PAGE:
There’s no reason video ad assets can’t be treated the same way, with management and access through “ad clouds,” a centralized, permission-based online location and clearinghouse, wherein brands’ creative assets are made accessible in the same way resources are available through a typical website or FTP site. Physical video assets (i.e., digital video files) would be uploaded directly from post-production in the highest-fidelity master format, and all other renditions and formats would be taken from these originals, thereby preventing the loss of quality caused by repeated transcoding. Also attached to those originals is all of the necessary metadata, indexed by the unique ad code.

Once assets are housed in an ad cloud, with associated metadata and, optionally, talent and rights information for performers who appear in the ad, the assets may be readily accessed using a URL scheme that, much like internet URLs incorporate IP addresses, would include the unique Ad-ID identification code.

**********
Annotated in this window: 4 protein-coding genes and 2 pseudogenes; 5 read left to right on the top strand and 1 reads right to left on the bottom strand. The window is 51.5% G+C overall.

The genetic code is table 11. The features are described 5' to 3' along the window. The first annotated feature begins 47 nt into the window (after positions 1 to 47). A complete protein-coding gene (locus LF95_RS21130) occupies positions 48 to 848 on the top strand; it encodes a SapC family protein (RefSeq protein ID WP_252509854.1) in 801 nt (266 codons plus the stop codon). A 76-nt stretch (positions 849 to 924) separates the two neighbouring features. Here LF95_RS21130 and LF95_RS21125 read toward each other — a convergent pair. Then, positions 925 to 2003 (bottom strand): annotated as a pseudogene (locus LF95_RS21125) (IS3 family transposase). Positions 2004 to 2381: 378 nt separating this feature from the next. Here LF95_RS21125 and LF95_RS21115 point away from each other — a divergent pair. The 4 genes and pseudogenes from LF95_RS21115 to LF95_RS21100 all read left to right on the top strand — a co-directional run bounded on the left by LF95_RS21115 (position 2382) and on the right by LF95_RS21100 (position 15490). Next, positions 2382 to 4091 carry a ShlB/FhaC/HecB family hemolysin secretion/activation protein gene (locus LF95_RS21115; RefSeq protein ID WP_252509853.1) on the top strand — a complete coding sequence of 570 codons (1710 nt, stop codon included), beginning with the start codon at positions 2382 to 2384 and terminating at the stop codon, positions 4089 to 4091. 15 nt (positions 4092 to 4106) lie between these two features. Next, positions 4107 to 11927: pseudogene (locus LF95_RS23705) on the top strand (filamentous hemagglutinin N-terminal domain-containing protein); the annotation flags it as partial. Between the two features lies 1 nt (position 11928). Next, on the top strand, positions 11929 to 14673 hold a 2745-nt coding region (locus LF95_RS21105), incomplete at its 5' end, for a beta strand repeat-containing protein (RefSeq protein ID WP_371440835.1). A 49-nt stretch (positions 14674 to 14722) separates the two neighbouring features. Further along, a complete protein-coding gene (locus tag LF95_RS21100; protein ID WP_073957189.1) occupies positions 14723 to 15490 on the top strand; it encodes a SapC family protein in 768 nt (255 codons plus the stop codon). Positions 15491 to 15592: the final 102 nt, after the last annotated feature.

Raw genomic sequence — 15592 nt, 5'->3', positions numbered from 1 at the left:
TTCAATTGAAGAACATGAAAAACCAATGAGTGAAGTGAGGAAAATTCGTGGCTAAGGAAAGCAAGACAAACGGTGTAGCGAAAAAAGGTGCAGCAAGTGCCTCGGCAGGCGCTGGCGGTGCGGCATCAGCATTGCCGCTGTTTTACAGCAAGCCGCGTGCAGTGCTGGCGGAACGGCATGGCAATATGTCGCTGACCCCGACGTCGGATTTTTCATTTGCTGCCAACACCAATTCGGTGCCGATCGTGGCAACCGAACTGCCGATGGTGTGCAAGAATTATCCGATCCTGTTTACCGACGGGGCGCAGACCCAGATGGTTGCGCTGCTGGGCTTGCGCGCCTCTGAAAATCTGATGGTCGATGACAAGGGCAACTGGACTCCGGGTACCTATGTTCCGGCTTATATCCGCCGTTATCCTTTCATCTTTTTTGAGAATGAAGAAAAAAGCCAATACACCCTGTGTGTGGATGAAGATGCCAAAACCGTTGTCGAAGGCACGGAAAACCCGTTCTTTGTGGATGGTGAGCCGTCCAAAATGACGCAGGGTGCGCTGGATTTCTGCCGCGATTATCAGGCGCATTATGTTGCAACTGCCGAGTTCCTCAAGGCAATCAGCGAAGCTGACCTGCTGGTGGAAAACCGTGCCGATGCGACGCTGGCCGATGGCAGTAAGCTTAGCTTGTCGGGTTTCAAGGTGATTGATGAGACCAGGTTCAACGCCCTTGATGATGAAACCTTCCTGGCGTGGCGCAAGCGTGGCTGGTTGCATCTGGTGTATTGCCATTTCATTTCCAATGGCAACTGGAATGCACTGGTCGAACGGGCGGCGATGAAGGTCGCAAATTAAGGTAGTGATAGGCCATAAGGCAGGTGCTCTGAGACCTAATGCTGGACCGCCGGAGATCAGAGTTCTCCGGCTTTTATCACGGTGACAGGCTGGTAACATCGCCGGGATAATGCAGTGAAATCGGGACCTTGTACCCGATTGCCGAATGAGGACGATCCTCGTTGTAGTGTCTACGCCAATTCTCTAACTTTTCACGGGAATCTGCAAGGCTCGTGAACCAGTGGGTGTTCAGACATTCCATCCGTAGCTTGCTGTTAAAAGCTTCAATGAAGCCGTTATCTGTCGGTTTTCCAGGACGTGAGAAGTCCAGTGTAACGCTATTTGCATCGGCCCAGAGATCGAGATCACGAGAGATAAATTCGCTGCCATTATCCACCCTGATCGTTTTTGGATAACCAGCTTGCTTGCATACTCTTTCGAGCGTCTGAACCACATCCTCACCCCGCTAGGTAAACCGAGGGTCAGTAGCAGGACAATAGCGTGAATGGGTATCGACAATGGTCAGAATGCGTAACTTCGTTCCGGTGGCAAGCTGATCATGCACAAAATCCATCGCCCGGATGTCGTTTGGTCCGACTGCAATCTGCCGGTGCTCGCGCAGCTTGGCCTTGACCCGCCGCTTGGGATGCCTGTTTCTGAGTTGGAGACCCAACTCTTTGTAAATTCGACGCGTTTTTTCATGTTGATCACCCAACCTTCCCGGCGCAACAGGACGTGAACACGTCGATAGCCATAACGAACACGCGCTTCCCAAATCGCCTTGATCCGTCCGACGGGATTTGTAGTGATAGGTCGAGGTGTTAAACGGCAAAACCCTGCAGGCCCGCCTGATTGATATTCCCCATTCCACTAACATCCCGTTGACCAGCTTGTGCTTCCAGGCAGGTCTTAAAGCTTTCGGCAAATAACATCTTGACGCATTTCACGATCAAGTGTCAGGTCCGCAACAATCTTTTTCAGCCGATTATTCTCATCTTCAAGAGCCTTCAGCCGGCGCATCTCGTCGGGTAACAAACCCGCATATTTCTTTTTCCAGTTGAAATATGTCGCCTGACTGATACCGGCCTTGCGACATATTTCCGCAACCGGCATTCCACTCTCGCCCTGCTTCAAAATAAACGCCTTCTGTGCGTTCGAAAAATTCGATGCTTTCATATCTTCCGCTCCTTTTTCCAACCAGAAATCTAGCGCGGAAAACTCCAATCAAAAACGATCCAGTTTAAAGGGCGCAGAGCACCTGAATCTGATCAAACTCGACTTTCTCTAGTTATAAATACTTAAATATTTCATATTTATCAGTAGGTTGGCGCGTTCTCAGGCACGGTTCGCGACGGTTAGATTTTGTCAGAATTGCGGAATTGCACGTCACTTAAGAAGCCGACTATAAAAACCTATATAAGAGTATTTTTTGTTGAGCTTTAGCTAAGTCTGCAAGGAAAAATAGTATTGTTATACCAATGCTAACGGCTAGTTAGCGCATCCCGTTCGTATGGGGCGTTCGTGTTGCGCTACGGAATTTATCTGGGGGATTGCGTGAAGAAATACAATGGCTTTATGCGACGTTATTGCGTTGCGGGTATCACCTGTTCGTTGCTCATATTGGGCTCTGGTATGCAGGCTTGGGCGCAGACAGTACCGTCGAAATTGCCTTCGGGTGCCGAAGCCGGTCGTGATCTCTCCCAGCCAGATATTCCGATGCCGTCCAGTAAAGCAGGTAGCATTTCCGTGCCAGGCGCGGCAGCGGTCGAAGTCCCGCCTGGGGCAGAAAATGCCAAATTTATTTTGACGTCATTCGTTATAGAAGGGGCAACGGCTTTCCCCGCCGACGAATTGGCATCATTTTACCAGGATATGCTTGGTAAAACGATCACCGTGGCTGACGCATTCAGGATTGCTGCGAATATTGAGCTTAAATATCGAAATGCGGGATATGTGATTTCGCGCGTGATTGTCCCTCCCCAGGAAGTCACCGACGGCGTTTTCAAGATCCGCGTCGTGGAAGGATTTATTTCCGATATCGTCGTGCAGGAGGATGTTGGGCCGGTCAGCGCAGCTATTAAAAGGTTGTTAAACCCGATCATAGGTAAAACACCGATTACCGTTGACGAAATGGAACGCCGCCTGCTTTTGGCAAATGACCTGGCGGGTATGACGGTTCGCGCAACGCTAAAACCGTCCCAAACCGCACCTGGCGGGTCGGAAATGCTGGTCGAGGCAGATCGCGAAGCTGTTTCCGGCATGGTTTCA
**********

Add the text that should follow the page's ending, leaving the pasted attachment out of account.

Advertisers can take another step toward solving the video ad problem by looking at how the internet specifies the desired format for different file types (e.g., HTML, XML, PDF, or JSON). An advanced ad cloud can incorporate the target format and even host and maintain a registry of common format requirements of network endpoints. For example, the formats needed by all TV, digital video, mobile, and out-of-home endpoints can be maintained in the ad cloud, reducing what needs to be specified in the URL to the target network endpoint and the Ad-ID code. Upon receiving such a request, the correct rendition of the ad will be transcoded directly from the master origin file.

Putting the Infrastructure In Place
Video advertising is both powerful and persuasive, and in a video-everywhere world, it’s certain to grow in even greater volumes. But the processes advertisers use to deliver those ads is too complicated, costly, and error prone and are holding back advertisers’ ability to leverage highly engaged audiences on IP-based platforms.

Advertisers need a better way to deploy video ads. Thankfully, one exists. The internet is a proven model of effectively automating complex systems on a global basis. If the industry simply applies these principles to the handling of video ad assets through the use of ad clouds, it will realize dramatic improvements in the efficiency of video ad campaign execution.